Speeding Up DNS Propagation: Manually Clearing Out Cached Records

1 min read

Table of Contents

  1. Introduction
  2. Understanding DNS Propagation
  3. Manually Clearing Cached DNS Records


Nowadays, DNS is pretty quick to “go live” worldwide, usually taking minutes instead of the older “24-48” hours standard.

Even GoDaddy, in my (thankfully) limited experience working with them over the last few years, propagates new records within 5-10 minutes – usually the former.

That said, we do see tickets in support where things are taking considerably longer than normal to go through. This article will offer a few tips to speed things up when needed.

Understanding DNS Propagation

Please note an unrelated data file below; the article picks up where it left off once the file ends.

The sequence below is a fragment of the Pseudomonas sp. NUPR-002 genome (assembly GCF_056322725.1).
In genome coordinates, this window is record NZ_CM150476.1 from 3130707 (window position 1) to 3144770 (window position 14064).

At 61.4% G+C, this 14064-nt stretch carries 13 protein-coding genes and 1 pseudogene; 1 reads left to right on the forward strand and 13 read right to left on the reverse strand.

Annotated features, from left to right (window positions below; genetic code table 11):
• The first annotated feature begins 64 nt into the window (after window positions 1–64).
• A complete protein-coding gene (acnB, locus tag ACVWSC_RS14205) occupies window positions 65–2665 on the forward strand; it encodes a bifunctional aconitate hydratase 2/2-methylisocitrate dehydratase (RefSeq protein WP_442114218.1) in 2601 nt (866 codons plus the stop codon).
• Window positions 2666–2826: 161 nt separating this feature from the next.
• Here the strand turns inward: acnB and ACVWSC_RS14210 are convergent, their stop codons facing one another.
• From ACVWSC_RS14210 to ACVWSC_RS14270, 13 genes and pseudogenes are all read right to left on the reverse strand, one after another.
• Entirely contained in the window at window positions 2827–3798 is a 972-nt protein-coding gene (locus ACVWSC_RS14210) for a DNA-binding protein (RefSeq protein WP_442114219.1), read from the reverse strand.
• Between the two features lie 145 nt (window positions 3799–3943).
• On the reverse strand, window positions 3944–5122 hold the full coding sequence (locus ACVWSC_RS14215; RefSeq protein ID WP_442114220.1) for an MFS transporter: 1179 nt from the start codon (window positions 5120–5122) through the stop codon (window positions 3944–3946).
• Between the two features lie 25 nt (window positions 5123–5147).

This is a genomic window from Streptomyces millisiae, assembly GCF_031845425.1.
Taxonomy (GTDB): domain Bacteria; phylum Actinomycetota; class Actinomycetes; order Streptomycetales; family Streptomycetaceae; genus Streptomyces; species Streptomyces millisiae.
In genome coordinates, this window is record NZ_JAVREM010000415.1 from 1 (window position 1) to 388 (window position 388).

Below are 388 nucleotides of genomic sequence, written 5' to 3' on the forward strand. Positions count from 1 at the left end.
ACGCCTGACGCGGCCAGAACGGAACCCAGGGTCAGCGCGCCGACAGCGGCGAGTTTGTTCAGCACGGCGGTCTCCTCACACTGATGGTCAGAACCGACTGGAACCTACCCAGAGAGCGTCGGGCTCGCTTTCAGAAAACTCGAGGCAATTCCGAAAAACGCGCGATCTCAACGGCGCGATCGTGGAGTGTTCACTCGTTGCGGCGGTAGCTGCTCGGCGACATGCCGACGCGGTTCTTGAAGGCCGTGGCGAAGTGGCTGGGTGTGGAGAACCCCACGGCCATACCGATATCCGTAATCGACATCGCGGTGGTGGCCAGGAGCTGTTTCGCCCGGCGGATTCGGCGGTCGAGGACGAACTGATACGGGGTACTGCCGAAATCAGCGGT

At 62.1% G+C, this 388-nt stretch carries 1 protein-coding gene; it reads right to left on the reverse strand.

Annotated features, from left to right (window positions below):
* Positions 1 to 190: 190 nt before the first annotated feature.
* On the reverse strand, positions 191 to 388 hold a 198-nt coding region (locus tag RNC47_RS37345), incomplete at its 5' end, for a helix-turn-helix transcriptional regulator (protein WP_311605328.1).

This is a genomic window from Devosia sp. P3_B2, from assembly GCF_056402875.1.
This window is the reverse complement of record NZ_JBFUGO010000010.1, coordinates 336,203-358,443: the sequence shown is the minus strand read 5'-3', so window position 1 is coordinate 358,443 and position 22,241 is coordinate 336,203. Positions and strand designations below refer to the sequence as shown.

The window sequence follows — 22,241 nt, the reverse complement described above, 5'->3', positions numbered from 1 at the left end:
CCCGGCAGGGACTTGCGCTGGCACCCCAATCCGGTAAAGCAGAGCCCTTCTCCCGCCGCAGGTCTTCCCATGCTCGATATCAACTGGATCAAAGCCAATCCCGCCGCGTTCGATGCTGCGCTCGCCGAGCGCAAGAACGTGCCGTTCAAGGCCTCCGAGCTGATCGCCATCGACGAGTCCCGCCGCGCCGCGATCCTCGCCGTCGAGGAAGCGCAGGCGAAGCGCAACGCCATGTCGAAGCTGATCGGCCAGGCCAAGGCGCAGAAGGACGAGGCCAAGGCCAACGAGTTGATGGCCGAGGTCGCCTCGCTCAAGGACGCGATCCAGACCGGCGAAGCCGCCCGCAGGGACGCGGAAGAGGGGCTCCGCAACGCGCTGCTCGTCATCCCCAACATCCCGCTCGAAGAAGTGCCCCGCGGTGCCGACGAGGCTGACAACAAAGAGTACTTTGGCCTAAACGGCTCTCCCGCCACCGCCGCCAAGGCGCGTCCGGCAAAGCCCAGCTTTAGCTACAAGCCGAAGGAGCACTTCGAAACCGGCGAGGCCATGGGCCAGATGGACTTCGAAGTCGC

“DNS Propagation” is the time it takes to publish or update DNS records. This is usually instantaneous at most providers and, at most, may take a few minutes at lesser quality providers. 

What actually takes time and causes the “24-48” hour delays you often see notices about is the clearing of the previously cached version of these records across the internet.

A great article by Julia Evans that digs much deeper into this and is well worth a read to learn more is:

DNS “propagation” is actually caches expiring – by Julia Evans

Below, we’ll look at how you can speed this process up.

Manually Clearing Cached DNS Records

The following three websites will help you clear out previously cached DNS records to speed up the worldwide. Simply visit each site and run the cache clear:

  1. OpenDNS: https://cachecheck.opendns.com/
  2. Cloudflare:
  3. Google: https://developers.google.com/speed/public-dns/cache

You’ll want to make sure you flush both the primary record and the www record.

You can then check your DNS records worldwide at:

(If you haven’t already, we recommend bookmarking this website).